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First POST: In Transit

BY Micah L. Sifry | Friday, April 11 2014

Today's Polk Awards ceremony in NYC marks Glenn Greenwald and Laura Poitras's first visit back to the US since Snowden; Healthcare.gov's chief resigns; the DATA Act heads towards Obama's desk; and much, much more. Read More

First POST: Cockamamie and Catastrophic

BY Micah L. Sifry | Wednesday, April 9 2014

More fallout from the "Cuban Twitter" misfire; Snowden explains how he is not like Assange; the benefits of open data; and much, much more. Read More

First POST: USAID's Exploding Cigar

BY Micah L. Sifry | Monday, April 7 2014

Why ZunZeneo, the "Cuban Twitter" funded by USAID, was such a bad idea; some hard questions about the Comcast-TimeWarner merger; tech's "man problem"; and much, much more. Read More

ACASignups.net's Charles Gaba: Not Nate Silver, Just a Guy with a Spreadsheet

BY Miranda Neubauer | Sunday, April 6 2014

A Michigan web developer named Charles Gaba, an active member of the DailyKos.com Democratic blogging hub, has built the go-to site for data about Obamacare's progress. Now the DailyKos community is thanking him for his efforts, raising $59,000 on ActBlue to compensate him for his volunteer efforts. Read More

First POST: Displaced

BY Micah L. Sifry | Monday, March 31 2014

Untangling the #CancelColbert Twitter protest; tracking your own online "shadow"; tallying all the Affordable Care Act sign-ups; and much, much more. Read More

First POST: Turning Points

BY Micah L. Sifry | Wednesday, March 26 2014

Edward Snowden offers praise for President Obama's proposed ending of NSA bulk collection of phone records; why tech companies still love surveillance; the latest in the Turkey-Twitter war; and much, much more. Read More

MoveOn To Launch Six Figure Campaign To Sign Young Americans Up For Healthcare

BY Jessica McKenzie | Friday, February 28 2014

Sample banner ads for MoveOn's campaign (courtesy of MoveOn.org)

On Monday, MoveOn will launch a national mobile campaign to get young Americans to sign up for health insurance by the March 31 deadline. The campaign makes use of “tap-to-call” technology, in which a cell phone user only has to tap an ad to be connected with an enrollment specialist. MoveOn has dedicated $100,000 dollars to the campaign already, but after two months of positive test results the organization hopes to raise more funds to expand the program.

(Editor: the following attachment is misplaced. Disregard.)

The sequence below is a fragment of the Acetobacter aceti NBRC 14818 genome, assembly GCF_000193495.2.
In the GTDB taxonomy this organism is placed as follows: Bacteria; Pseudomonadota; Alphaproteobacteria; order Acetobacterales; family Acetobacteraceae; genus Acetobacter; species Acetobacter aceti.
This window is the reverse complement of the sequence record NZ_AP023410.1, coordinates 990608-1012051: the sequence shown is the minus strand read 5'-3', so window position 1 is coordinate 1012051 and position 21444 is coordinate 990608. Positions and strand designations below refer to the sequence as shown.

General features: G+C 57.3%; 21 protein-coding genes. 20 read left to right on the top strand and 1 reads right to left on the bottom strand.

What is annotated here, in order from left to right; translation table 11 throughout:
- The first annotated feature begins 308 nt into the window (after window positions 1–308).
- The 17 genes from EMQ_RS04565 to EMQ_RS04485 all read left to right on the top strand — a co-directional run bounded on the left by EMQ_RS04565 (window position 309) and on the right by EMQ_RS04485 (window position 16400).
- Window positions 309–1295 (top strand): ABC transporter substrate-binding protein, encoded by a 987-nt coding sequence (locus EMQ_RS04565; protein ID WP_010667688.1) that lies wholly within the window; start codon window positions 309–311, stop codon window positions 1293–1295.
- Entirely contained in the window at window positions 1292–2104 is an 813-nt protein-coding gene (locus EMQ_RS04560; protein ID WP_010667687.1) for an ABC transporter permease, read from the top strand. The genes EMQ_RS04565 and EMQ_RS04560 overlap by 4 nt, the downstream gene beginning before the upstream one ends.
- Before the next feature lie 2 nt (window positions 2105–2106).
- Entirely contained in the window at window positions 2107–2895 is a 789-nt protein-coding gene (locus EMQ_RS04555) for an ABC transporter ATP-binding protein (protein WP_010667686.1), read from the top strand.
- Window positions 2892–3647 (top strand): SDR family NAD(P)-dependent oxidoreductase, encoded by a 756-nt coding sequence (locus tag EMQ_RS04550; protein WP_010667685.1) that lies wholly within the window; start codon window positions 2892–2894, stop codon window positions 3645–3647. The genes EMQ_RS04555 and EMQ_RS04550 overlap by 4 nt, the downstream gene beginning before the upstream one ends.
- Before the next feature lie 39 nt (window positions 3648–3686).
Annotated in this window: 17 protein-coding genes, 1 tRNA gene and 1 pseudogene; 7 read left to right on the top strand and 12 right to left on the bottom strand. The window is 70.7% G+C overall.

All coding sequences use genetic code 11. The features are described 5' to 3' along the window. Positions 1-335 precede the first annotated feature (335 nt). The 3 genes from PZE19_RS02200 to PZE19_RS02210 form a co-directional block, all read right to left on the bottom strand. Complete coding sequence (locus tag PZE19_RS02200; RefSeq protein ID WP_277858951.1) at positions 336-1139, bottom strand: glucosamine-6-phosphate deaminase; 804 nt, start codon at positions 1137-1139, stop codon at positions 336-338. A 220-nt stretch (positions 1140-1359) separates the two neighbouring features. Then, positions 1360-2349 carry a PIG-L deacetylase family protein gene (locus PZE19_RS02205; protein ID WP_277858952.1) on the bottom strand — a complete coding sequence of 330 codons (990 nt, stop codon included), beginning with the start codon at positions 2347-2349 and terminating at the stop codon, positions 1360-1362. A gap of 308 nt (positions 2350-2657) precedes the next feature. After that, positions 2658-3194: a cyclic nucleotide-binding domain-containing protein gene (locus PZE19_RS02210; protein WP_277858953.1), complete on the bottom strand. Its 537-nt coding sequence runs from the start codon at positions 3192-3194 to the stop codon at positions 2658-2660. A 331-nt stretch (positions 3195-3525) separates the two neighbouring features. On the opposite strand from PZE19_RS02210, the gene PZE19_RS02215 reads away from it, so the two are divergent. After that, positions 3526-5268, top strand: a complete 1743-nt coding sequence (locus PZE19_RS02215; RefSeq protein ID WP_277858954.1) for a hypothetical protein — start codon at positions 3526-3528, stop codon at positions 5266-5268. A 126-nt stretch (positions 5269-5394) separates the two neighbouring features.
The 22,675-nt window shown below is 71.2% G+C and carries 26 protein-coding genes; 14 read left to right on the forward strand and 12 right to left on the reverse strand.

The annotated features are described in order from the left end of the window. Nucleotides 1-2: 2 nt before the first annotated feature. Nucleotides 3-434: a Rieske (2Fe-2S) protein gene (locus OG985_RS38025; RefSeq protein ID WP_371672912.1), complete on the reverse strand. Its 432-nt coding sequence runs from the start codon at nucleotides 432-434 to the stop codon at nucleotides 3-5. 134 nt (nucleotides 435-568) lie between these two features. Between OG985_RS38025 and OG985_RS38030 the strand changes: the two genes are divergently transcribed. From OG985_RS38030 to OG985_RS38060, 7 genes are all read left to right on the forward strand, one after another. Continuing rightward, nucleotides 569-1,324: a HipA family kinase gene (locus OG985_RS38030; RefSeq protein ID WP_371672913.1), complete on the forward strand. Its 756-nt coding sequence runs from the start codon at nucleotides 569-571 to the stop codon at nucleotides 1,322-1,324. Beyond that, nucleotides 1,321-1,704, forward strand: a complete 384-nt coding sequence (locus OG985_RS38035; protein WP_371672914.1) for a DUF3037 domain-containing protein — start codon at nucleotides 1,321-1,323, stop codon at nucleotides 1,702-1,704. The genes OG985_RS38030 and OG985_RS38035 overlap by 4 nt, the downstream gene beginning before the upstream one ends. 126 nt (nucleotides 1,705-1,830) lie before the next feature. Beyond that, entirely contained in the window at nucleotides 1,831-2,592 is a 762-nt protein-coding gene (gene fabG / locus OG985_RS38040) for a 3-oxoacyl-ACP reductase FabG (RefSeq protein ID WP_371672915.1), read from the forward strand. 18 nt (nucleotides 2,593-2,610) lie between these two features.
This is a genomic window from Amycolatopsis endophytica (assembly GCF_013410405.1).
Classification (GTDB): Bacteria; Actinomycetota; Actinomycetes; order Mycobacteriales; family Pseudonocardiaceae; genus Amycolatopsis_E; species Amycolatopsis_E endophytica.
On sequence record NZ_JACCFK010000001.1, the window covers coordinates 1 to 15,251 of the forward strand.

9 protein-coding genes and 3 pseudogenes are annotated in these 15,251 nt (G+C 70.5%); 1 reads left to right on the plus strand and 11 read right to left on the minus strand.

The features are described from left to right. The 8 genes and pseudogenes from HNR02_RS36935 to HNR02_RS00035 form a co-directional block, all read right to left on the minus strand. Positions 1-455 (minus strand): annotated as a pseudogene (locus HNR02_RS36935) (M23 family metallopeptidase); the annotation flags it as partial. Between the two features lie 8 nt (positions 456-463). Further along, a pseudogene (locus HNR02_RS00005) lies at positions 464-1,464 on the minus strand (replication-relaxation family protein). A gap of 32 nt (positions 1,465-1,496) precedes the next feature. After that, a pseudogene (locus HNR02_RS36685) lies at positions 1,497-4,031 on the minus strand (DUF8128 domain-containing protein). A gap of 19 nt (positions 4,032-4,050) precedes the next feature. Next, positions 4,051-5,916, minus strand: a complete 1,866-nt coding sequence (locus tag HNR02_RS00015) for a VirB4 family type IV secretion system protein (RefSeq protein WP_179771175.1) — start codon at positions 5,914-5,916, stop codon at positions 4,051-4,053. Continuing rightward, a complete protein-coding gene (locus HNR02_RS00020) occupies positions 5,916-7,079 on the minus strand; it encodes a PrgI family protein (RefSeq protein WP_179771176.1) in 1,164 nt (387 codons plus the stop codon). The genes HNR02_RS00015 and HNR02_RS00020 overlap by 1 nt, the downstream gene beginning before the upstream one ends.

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First POST: Journoterrorism?

BY Micah L. Sifry | Wednesday, February 19 2014

A British court says it was lawful to detain David Miranda under the country's anti-terror law; data-mining at use in Oakland, by the US Census and by Obamacare canvassers; the crackdown in Ukraine; and much, much more. Read More

First POST: Snark vs. Smarm

BY Micah L. Sifry | Friday, December 6 2013

Tom Scocca's must-read "On Smarm"; Upworthy had 87 million visitors last month; President Obama promises NSA reforms; and much, much more. Read More

Survey Finds Young People Disapproving of Obama, Conflicted over Snowden

BY Miranda Neubauer | Wednesday, December 4 2013

A majority of young people 18 to 29 disapprove of President Obama, Congress and the Affordable Health Care Act, according to the new fall survey from Harvard University's Institute of Politics, which also found mixed opinions about how young people viewed Edward Snowden and government collection of personal digital information for security purposes. While three out of four respondents said they did not consider themselves politically engaged or active, an analysis of the data found a correlation of between political engagement and a higher number of social media accounts. Read More

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Beyond @Congressedits, Capitol Hill Looks for Entry to Wikipedia

As he recently told techPresident, the creator of Congressedits did not aim to make Members of Congress look bad, but said he hoped that they would recognize the importance of Wikipedia as a public space and engage more with its community. "If staffers and politicians identified as Wikipedians, that would be super. You could imagine politicians' home pages with a list of their recent edits, that they would be proud of the things that they are doing." On Capitol Hill, there is in fact interest in making that vision a reality, starting off with an initial conversation that could create a framework for more Wikipedians in Congress. GO

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In the Philippines, Citizens Go Undercover With Bantay to Monitor Public Offices

The Philippines, a country of almost 100 million, is considered among the most corrupt country in Southeast Asia, despite a boost in Transparency International's Corruption Perception Index in the past few years (from 134th in 2010 to 94th in 2013 out of 175.) Corruption involves all levels of government, but benefits also from a mindset of tolerance, says Happy Feraren, the co-founder of Bantay.ph, an anti-corruption educational initiative that teaches citizens how to monitor the quality of government services, sometimes by going undercover. GO

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